Tuesday night’s 4-3 win by the Calgary Mustangs over the top-rated Brooks Bandits is another example of how Tyler Drader continues to drive the team’s new-found success.
Drader took over as general manager and head coach midway through the 2016 Mustangs season when the team’s position was far from ideal. The team had just set a record for losses in a row and sat at the bottom of the Alberta Junior Hockey League’s south standings. Since then, Drader instilled new concepts which have propelled his team up the standings.
When Drader was given the role of GM, he was eager to have control of personnel and looked for the right types of people to steer the team in the right direction.
“We focus on having good people around,” says Drader, adding “we recruit good kids that want to be there and want to get better and it makes a difference.”
In 2016, the Mustangs managed only eight wins in 60 games finishing last place with a total of 18 points. In the first full season under Drader, the team tripled their wins for a 37-point improvement and finished fifth place in the standings. Drader was nominated for coach of the year after his first stint with the team.
How the players feel
Defensemen Tyler Lentz is in his third season with the Mustangs and has experienced the team’s turnaround first-hand.
“Basically as soon as Drader stepped in, he brought in mostly character guys who aren’t selfish and from day one he really changed the culture in the room,” says Lentz.
Lentz says the Mustangs emphasize work ethic and there is no room for selfishness in a sport that requires teamwork.
“There’s five guys on the ice and there aren’t any one-man shows on our team and [Drader] always preaches that,” says Lentz.
He adds that Drader’s cool demeanour keeps the team level-headed.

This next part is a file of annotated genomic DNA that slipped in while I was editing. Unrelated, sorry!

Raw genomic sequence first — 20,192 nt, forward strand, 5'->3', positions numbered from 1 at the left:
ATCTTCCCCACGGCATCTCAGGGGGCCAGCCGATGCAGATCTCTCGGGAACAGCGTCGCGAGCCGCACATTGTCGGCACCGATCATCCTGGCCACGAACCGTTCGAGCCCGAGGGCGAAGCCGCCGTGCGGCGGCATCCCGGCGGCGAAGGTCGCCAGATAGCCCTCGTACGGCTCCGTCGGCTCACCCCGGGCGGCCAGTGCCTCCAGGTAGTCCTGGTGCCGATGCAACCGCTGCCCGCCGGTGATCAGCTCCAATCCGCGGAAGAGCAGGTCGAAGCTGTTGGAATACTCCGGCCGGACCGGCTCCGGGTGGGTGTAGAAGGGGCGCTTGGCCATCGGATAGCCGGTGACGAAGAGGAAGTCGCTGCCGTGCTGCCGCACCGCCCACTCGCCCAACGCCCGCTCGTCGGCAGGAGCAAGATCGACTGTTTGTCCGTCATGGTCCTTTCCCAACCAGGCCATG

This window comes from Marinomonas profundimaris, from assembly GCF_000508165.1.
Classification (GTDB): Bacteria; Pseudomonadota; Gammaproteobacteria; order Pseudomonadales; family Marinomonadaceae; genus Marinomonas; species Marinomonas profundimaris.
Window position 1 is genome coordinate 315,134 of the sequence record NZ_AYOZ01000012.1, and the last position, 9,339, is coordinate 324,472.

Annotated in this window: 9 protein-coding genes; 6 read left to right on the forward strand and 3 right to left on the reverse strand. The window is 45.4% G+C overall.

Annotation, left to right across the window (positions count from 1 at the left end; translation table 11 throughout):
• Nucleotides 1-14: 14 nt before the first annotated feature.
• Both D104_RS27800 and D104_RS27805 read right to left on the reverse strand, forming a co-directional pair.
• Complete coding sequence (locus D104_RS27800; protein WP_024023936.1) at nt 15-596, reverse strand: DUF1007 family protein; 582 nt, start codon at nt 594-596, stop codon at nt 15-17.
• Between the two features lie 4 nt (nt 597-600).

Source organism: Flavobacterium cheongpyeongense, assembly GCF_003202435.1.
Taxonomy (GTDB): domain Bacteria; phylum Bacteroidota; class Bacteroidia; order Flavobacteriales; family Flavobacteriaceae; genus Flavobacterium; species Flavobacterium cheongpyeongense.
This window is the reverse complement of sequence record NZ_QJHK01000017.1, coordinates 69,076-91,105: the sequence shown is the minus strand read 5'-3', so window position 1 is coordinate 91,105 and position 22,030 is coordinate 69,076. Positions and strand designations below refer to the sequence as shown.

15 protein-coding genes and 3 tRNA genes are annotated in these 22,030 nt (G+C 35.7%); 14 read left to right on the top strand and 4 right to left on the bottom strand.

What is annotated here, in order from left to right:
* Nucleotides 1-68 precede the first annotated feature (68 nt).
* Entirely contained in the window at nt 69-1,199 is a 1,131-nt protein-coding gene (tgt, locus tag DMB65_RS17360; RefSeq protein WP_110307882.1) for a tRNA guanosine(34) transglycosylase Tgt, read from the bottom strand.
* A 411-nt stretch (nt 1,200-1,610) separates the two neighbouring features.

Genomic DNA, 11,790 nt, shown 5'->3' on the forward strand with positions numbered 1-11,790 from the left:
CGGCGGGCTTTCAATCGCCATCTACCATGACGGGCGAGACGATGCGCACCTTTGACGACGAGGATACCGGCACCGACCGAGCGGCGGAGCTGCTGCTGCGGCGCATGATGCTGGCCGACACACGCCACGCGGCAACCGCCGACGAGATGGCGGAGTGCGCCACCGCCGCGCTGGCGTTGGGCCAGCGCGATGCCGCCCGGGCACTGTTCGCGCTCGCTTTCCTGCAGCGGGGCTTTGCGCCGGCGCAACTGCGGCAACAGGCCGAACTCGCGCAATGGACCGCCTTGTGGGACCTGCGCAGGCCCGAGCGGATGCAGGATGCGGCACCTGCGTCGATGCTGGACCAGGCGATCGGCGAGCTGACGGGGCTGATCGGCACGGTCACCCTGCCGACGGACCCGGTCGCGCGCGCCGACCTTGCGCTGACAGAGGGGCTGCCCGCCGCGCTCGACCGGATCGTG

“He’s definitely a calm presence,” says Lentz, after the Mustangs defeated the highly ranked Brooks Bandits on Nov. 28. “He tried to keep us as level as possible even after wins like today.”
Seeing a turnaround
Ryan Krahn has worked for the Mustangs as an off-ice official for seven years and says the team is starting to see larger numbers coming to their games.
“This year we’ve been getting bigger crowds than normal,” says Krahn. “It’s tough in Calgary because there is a lot to compete with, but this year we’ve definitely had a few good ones.”
Smaller towns like Canmore and Drumheller generally see larger crowds at their AJHL games as they aren’t competing for fans in the same way that the Mustangs are.
While there are circumstances out of the team’s control, a better product on the ice for the Mustangs certainly helps bring in new and existing fans. Krahn attributes the team improvement to the bench boss.
“In the past, our power play was all over the place, our breakout was sloppy,” explains Krahn. “Drader definitely brought strategy to the game. The kids know what they’re doing and it’s not just a free-for-all out there.”
Krahn says there is also more players wanting to play for the Mustangs due to their recent success.
“Drader got here and there was a much better system and they started winning games, making it a lot more attractive for kids to want to play here,” says Krahn.
A fan’s perspective
Social worker Cheryl Carter has brought disabled adults to Mustang Games for more than four years. She sees a lot of value in checking out the games and her clients really enjoy the experience.
“It gives them social interaction and gets them involved in the game,” says Carter. “My client went to the dressing room and met all the players and we always look forward to seeing games.”
She likes how warm and receptive the Mustang players and personnel are.
“The Mustangs are all welcoming, all very caring,” says Carter.
Up next for the Mustangs is Nov. 30 rematch in Brooks against the Bandits.
Editors: Colin Macgillivray & Nathan Kunz | email@example.com & firstname.lastname@example.org